Legislation to protect owners and operators of nonprofit medical marijuana dispensaries has been approved by the California Senate. Senate Bill 439 passed today with a 22 to 12 vote, with not a single Republican voting in favor, and now heads to the state’s House of Representatives. If approved, the measure would clear up some of the confusion associated with the state’s fluctuating medical cannabis industry, and would provide dispensary owners the clearest legal protection they’ve ever had in the state.
Medical Cannabis News & Information
With a final vote by the state Senate Friday, the Illinois legislature has finally approved a medical marijuana bill. It only took ten years.
If Gov. Patrick Quinn (D) signs it into law, Illinois will become either the 19th or the 20th medical marijuana state, depending on whether similar legislation in New Hampshire gets approved first. Quinn has signaled that he approves of medical marijuana, but has made no definitive statement about whether he would sign or veto the bill, so Illinois activists and the Marijuana Policy Project (MPP) are calling on supporters to keep up the pressure. On Sunday, Lt. Gov. Sheila Simon said she supported the bill.
A NSW parliamentary committee has taken the bold step of recommending cannabis be available in leaf form to ease the suffering of the terminally ill.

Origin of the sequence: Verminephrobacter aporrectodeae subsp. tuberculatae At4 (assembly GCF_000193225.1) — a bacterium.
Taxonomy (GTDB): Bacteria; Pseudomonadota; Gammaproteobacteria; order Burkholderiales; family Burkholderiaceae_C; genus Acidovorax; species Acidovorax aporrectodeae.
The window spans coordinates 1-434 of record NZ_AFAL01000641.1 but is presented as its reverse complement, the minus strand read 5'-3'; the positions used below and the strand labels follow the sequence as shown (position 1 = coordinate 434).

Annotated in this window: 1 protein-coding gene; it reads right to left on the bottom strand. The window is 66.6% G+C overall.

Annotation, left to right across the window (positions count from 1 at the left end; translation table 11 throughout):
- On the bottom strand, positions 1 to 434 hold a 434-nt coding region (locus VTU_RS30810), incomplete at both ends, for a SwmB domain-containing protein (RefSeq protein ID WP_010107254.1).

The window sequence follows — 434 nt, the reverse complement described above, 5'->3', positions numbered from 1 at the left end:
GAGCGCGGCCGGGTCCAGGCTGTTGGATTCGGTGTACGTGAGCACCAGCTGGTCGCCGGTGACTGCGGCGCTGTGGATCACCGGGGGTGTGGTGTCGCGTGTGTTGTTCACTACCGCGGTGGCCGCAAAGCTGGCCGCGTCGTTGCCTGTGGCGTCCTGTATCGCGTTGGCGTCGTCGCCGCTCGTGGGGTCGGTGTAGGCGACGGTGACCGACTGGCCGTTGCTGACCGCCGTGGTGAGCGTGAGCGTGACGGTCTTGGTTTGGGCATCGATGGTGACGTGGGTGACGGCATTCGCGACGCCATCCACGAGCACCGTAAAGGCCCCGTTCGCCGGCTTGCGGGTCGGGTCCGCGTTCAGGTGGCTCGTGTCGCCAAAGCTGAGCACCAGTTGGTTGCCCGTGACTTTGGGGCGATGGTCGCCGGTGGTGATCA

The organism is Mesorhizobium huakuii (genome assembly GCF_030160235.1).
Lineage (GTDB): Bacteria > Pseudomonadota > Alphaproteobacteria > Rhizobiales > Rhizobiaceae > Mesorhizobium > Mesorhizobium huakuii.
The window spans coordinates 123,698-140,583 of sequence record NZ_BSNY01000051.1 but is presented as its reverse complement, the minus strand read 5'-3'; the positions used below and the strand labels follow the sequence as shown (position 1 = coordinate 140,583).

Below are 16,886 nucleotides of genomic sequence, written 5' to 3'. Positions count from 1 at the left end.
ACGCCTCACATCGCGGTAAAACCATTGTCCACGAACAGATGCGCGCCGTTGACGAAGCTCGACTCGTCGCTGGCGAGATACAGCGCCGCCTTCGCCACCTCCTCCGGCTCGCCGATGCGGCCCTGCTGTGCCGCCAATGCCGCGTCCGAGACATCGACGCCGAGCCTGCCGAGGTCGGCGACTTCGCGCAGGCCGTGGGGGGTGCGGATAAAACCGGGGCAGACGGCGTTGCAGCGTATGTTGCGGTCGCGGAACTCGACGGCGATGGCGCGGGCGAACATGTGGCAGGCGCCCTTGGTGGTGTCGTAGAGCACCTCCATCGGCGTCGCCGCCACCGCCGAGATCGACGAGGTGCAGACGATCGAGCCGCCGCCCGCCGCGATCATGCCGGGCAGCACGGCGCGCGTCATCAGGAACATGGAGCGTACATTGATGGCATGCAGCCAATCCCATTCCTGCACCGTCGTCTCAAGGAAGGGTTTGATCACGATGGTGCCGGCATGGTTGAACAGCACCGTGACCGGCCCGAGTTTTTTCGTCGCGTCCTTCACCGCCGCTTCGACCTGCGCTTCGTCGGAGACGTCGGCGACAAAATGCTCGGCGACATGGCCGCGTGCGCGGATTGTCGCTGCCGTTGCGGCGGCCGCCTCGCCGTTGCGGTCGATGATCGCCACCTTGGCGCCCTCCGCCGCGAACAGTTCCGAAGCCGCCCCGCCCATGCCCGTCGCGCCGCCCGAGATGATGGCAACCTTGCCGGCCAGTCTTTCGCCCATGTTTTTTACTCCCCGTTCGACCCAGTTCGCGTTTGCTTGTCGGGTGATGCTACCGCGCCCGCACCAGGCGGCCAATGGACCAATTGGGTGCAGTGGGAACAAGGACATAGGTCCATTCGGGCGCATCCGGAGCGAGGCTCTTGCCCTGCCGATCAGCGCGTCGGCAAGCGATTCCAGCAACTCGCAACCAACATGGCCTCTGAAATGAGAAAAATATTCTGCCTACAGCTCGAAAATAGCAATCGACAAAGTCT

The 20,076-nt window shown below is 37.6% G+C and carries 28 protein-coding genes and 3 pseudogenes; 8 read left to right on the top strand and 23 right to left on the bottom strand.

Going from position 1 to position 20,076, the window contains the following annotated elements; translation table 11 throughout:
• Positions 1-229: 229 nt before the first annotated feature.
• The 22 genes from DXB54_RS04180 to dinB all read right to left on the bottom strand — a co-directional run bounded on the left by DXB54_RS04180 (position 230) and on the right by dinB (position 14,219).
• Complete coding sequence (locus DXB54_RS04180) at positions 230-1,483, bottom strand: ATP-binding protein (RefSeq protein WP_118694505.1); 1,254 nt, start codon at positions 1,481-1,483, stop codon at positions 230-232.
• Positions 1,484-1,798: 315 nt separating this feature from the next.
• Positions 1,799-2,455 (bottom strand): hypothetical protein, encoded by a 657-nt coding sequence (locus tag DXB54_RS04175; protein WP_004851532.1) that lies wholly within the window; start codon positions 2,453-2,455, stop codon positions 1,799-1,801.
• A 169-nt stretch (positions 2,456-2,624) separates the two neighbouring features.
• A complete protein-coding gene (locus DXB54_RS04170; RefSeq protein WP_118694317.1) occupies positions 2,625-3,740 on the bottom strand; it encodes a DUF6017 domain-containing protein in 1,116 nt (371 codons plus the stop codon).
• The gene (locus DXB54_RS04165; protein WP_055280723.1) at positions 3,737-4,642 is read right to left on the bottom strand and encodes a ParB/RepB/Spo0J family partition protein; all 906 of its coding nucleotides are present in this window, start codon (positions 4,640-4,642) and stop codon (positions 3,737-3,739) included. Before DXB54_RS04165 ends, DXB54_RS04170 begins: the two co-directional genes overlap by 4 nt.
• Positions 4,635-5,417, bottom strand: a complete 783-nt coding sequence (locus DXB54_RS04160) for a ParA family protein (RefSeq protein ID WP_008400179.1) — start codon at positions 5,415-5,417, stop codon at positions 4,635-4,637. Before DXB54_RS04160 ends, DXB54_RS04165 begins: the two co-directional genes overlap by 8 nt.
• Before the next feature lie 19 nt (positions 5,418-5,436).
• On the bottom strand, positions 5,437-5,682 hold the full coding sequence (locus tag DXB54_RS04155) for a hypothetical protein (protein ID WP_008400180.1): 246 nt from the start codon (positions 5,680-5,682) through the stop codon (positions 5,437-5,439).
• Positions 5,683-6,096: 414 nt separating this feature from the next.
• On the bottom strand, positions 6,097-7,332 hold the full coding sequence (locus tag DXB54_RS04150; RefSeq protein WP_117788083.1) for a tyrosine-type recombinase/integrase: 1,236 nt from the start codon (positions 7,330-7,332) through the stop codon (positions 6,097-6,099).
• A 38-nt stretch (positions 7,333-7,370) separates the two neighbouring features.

Patients with cancer, full-blown AIDS or other fatal diseases would be allowed to possess and use up to 15 grams of dry cannabis.
But they wouldn't be able to grow their own cannabis and would need to buy the drug from illegal dealers.
Research published online May 14 in Social Psychological and Personality Science has uncovered that marijuana buffers people from experiencing social pain.
“Prior work has shown that the analgesic acetaminophen, which acts indirectly through CB1 receptors, reduces the pain of social exclusion. The current research provides the first evidence that marijuana also dampens the negative emotional consequences of social exclusion on negative emotional outcomes,” Timothy Deckman of the University of Kentucky and his colleagues wrote in the study.
May 14, 2013 — In a first-of-its-kind effort to illuminate the biochemical impact of trauma, researchers at NYU Langone Medical Center have discovered a connection between the quantity of cannabinoid receptors in the human brain, known as CB1 receptors, and post-traumatic stress disorder, the chronic, disabling condition that can plague trauma victims with flashbacks, nightmares and emotional instability.
Their findings, which appear online today in the journal Molecular Psychiatry, will also be presented this week at the annual meeting of the Society of Biological Psychiatry in San Francisco.